Wine Advocate 93 points - Served blind at the Southwold 2009 tasting. There is a lot of fruit concentration on the nose of the Leoville Barton 2009 with lifted, ebullient blackberry, dark plum and graphite billowing with aeration. The palate is medium-bodied with ripe black fruits and a veneer of creamy oak that is nicely integrated into the fabric of the wine. This is forward and generous, but does not fall short on flavour and complexity. Very fine. Tasted January 2013. (Jul 2013)
Wine Spectator 95 points - Head and shoulders above its stablemate, Langoa Barton, proprietor Anthony Barton’s 2009 Leoville Barton is another massive, excruciatingly rich, tannic, potentially long-aged wine. Meant for consumers with old fashioned tastes, it boasts a dense opaque purple color as well as a bouquet of licorice, forest floor, unsmoked cigar tobacco and a hint of earth. The wine reveals tremendous denseness and richness, a broad, savory mouthfeel and elevated tannins in the finish. However, there is a sweetness to the tannins and no trace of bitterness and astringency, always a sign of a top vintage as well as fully mature grapes. Still a monolithic baby, this 2009 should be forgotten for at least a decade, and consumed over the next 30-50 years. (Mar 31 2012)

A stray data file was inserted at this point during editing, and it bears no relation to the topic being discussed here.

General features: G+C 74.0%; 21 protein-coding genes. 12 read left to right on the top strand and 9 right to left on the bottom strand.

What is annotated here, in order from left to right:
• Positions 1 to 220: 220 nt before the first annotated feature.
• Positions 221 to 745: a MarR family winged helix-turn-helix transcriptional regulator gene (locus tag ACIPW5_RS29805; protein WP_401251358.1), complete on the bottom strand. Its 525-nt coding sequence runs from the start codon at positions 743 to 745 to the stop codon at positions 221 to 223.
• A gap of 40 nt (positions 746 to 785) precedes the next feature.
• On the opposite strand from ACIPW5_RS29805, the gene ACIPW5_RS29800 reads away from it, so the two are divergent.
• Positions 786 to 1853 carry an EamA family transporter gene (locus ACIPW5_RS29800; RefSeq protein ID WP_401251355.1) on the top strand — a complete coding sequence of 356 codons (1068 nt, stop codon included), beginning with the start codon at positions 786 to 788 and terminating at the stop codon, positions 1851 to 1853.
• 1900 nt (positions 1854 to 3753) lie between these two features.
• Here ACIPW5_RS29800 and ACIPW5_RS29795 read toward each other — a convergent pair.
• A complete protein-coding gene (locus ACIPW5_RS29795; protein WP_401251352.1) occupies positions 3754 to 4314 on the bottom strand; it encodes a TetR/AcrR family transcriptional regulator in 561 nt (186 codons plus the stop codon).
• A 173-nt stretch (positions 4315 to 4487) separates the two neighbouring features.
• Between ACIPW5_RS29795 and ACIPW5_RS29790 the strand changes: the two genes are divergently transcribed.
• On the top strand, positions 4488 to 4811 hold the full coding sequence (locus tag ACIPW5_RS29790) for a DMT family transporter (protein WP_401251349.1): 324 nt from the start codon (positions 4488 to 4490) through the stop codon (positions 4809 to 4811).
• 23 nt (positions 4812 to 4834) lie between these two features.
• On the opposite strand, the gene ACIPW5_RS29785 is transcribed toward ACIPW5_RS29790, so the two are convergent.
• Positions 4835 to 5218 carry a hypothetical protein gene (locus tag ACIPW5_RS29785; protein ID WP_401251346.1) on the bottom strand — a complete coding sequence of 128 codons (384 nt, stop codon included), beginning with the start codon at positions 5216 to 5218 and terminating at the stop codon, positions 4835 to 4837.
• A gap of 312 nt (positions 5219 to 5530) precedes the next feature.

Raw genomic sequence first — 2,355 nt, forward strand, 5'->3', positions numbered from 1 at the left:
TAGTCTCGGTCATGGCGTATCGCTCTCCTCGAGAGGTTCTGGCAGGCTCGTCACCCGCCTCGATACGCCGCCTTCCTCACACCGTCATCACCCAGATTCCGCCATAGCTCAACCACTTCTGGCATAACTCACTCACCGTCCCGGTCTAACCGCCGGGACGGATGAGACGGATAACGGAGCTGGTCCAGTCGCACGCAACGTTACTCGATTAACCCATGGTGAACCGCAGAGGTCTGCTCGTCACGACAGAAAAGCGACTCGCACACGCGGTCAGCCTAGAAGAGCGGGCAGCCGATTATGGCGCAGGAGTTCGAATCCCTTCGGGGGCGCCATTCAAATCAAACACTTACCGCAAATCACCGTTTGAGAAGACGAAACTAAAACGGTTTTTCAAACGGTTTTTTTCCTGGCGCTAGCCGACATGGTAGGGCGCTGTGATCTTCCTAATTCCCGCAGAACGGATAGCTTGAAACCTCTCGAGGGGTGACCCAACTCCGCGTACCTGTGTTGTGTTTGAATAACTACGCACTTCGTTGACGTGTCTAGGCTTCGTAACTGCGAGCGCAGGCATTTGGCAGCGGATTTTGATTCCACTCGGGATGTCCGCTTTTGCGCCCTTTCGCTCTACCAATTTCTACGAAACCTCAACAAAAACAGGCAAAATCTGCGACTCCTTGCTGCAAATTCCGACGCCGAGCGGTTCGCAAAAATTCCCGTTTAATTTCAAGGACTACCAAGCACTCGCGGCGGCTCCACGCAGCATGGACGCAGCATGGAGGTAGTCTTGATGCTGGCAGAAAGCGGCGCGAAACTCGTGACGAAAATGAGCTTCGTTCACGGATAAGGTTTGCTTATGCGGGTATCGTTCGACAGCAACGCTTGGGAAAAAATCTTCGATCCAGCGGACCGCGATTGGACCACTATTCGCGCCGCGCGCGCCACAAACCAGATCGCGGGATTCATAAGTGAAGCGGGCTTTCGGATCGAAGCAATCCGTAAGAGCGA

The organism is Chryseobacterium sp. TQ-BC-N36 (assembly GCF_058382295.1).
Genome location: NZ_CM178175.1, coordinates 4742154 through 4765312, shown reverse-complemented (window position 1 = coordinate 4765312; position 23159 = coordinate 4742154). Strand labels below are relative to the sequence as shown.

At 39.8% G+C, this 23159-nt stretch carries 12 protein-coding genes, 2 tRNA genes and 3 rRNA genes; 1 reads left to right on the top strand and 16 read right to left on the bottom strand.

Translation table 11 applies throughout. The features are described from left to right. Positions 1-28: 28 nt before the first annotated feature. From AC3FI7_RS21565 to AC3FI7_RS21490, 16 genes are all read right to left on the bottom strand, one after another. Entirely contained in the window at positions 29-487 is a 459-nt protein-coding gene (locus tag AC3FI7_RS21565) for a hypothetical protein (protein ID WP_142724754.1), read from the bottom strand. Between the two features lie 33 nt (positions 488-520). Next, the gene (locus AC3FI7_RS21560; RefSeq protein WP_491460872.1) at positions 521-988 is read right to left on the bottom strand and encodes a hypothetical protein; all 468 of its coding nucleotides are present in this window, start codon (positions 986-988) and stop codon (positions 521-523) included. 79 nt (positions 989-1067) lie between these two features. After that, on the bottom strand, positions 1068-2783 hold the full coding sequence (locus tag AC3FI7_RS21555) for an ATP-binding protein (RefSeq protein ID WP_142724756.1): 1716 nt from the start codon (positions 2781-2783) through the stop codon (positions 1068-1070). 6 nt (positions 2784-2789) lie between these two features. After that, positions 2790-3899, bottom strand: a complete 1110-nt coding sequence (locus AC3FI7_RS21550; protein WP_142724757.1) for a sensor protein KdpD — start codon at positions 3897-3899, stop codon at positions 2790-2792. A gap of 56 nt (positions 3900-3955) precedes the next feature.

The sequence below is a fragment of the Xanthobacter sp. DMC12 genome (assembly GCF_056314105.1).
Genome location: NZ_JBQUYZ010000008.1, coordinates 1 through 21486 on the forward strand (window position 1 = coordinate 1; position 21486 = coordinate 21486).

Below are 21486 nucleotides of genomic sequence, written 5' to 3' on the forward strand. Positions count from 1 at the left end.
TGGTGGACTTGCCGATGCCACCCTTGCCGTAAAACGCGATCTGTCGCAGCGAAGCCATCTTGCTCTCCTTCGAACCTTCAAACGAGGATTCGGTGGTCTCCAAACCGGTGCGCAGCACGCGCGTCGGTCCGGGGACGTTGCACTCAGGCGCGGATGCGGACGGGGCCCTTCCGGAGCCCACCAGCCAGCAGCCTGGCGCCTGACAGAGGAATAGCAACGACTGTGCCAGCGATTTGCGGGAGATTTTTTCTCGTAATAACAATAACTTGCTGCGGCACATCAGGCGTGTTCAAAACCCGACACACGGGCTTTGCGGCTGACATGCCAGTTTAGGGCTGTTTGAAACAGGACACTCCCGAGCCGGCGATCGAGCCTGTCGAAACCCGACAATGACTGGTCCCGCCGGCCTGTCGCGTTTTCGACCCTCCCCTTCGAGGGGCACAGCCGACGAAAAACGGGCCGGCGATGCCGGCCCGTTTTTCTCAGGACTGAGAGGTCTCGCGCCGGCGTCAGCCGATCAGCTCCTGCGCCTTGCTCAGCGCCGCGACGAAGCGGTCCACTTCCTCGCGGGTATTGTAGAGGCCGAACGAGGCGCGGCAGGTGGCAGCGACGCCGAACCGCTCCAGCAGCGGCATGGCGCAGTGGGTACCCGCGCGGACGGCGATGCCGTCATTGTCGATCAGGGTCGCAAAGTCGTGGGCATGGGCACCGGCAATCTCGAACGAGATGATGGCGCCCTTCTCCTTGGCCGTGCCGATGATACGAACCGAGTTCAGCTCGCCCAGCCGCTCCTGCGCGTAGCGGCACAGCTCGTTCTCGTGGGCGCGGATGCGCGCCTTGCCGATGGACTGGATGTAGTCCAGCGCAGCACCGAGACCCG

Top 100 WS 100 points - This is powerful Cabernet, with gutsy weight, but polished feel to the fresh plum, warm blackberry sauce, bittersweet ganache and roasted apple wood notes. Long and tarry through the finish, but still invigorating despite its heft. Will need some time to round
fully into form. Best from 2017 through 2035. Tasted twice, with consistent notes. 21,000 cases made. óJ.M.
Rated #6 in Wine Spectator’s 2012 Top 100
The Bartons respect tradition but do not ignore progress. A modern de-stemmer and the latest wine press have been introduced for the vinification. Generally fermentation lasts about five days during which the juice is pumped over twice daily. The wine is left with the skins for two weeks approximately but this depends on the quality of the crop. The wine is then drawn off and the skins are pressed, thereby obtaining the " vin de presse " which is an important component in the final blend.